One can’t help but wonder excitedly what marvels of mobile innovation will be the next to take the world by storm and render all previous devices obsolete.

What are your predictions for the future of mobile phones? Let us know in the comments below.



  1. Chris Lovelock says:

    You make no mention of the “brick”. In about 1989 my friend had one of these, the size of two house bricks and about the same weight. At that time it was leading edge technology. I accidentally dropped it whilst walking through the Essendon air terminal. It survived, but I will not repeat what the captain said.

  2. Johnny says:

    Bring on the holograms!

  3. David says:

    It is a crying shame that they do not still make an analogue mobile phone as you could get better reception anywhere not like the digital phones of today. Ask any Telstra technician what phones they use in their vehicles?

  4. cliff menze says:

    smartphones could perhaps, one day display holograms of any 3D image/s eminating from their screens when laid on a flat surface, be it images from the internet or even photo’s. Another idea would be to unlock your phone by a simple voice command with your voice being it’s own ID (voice recognition)… just to name a couple.

  5. paul says:

    wayyyy back when i had the honour of being on the team that set up and got running the very first cell phone system in chicago usa. it seems like so long ago now and how they have changed since then. happy memories, putting up all the antennas and towers and getting the ball rolling. now that i am old and grey i can look back on it all and say…….i did that.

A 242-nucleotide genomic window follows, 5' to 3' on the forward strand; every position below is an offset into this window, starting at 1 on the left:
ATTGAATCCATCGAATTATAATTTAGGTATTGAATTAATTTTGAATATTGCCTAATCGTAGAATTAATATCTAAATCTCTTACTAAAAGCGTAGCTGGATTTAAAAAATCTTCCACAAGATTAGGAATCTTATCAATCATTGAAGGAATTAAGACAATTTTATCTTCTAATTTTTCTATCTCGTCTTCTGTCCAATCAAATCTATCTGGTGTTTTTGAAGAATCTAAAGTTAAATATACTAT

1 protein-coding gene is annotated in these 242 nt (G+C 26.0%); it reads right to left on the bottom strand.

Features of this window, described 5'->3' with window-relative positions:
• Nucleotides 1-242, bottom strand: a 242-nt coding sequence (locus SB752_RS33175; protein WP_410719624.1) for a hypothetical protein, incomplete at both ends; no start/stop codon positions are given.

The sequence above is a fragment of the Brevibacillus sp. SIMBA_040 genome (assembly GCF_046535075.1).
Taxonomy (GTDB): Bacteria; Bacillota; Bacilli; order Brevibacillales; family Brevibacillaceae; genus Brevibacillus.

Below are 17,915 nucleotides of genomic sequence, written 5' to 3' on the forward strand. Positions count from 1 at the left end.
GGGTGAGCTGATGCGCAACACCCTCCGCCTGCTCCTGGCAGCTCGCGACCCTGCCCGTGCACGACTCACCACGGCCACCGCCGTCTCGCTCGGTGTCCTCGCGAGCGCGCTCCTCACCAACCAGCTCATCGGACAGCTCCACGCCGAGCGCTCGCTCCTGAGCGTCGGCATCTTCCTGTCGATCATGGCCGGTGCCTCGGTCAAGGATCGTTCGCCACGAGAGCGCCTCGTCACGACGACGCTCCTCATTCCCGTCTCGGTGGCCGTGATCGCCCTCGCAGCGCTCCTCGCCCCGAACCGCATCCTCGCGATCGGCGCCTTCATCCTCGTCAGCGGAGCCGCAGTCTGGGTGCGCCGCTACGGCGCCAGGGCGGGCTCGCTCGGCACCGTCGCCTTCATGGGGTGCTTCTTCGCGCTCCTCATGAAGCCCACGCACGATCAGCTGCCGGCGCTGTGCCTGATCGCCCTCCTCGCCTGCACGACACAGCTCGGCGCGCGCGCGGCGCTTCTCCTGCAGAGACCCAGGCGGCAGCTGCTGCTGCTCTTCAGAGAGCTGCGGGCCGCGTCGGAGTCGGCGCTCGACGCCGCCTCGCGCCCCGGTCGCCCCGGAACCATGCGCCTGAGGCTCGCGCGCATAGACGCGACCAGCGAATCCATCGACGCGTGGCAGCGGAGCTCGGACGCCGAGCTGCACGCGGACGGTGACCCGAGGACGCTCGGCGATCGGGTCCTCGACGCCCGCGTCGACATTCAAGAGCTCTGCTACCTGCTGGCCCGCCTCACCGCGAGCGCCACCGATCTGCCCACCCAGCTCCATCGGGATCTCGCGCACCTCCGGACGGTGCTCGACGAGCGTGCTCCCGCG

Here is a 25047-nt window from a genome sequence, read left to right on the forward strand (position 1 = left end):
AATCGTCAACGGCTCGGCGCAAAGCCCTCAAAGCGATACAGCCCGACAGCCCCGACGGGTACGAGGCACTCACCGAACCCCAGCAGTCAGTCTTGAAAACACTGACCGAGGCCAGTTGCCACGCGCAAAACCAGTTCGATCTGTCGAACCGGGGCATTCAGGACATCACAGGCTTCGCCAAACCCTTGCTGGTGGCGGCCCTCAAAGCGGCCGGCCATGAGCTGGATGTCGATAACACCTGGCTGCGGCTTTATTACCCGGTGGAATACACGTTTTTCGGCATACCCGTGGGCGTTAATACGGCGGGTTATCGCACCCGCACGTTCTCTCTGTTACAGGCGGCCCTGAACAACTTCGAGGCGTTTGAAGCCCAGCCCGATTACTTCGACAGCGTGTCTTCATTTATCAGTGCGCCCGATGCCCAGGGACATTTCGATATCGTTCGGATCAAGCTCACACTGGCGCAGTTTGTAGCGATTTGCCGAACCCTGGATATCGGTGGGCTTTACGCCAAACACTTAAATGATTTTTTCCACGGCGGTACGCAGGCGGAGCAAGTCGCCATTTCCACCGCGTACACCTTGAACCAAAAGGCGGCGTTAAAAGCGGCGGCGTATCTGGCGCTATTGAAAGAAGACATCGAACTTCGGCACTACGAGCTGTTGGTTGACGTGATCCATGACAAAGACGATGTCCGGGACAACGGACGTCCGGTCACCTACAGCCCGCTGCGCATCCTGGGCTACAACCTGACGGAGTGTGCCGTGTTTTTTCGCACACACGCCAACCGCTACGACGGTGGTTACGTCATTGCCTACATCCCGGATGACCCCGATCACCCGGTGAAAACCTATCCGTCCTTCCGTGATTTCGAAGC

6. Hilton KING says:

    All Hail the Motorola Razr! For people like me who need a small, thin phone which fits comfortably in a shirt pocket for quick access and is used only for calls, texting & the occasional photo, nothing comes close to the good old Motorola Razr for ease of use & functionality. It’s so convenient to answer calls & hang up by simply opening or closing the flip screen, and it’s so much better dialling numbers or texting words by pushing on real buttons rather than stuffing around on stupid sensitive touch screens! I own a more modern Samsung Smartphone, but have reverted to using my infinitely-better Motorola Razr, and will truly lament the day it dies, as I won’t be able to buy a replacement.

  7. Murray Dover says:

    Do you have history of the earlier brick phones Motorola “tough talker” Phillips brick

  8. Mary says:

    I wish all phones now had an option for the background colour. My old 2g nokia 6300 (xxx love you) I could change to a pale blue, which is so much better on my eyes. I changed all my pc backgrounds to pale blue as well when I could, no eye strain or blurred vision. White background (unable to change on my Samsung smart phone is causing massive issues for my everyday sight. Could the CEO at IInet manage this to all the techo coys? No one has listened to me – (: